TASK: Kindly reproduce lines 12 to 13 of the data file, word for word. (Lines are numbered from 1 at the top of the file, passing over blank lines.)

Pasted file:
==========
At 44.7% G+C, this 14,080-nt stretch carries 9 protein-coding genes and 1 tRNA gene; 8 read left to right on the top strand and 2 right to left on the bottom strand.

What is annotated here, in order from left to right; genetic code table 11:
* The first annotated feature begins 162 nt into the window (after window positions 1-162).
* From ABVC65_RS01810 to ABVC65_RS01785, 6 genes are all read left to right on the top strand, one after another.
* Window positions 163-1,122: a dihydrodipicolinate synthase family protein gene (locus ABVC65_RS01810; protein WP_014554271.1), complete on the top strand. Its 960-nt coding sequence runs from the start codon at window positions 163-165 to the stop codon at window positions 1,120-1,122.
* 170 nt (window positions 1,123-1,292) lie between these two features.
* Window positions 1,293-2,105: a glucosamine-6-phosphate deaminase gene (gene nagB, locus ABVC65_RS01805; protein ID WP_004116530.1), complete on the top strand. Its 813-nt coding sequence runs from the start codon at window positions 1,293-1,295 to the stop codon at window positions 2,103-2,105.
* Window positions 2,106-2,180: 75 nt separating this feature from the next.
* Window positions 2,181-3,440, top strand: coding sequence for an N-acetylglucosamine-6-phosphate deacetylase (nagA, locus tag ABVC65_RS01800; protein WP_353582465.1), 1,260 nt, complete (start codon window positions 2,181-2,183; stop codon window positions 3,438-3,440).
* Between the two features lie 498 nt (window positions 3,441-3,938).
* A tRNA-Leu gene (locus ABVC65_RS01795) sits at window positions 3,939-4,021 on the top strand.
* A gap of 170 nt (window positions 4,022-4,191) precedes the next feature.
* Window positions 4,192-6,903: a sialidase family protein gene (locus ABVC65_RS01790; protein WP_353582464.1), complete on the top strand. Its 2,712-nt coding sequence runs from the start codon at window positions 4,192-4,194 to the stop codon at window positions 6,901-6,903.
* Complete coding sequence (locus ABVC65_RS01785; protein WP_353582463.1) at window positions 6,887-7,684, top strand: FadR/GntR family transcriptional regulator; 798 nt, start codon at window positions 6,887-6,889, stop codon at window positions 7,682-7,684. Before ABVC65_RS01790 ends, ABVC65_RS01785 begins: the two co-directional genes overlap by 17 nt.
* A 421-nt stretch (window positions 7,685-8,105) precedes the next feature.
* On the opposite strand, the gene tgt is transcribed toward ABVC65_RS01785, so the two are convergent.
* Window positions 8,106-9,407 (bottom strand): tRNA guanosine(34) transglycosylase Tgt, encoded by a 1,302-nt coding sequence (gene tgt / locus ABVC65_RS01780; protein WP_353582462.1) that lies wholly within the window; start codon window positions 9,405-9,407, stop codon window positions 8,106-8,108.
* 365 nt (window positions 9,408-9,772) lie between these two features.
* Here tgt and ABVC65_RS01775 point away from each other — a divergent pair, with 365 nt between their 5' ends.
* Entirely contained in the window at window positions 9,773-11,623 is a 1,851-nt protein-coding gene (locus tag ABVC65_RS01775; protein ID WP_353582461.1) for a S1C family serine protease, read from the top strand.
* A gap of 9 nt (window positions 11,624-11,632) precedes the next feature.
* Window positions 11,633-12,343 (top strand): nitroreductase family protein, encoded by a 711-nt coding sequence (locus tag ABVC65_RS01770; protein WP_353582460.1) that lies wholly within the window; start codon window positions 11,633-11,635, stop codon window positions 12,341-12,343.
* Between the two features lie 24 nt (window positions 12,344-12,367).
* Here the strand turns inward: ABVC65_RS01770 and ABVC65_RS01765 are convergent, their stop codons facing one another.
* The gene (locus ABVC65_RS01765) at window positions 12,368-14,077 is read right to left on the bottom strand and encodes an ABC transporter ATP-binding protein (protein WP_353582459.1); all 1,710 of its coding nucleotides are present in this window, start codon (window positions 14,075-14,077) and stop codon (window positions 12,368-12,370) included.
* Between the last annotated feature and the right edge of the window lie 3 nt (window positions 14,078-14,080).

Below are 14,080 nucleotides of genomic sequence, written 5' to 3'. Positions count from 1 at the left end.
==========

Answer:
* A gap of 170 nt (window positions 4,022-4,191) precedes the next feature.
* Window positions 4,192-6,903: a sialidase family protein gene (locus ABVC65_RS01790; protein WP_353582464.1), complete on the top strand. Its 2,712-nt coding sequence runs from the start codon at window positions 4,192-4,194 to the stop codon at window positions 6,901-6,903.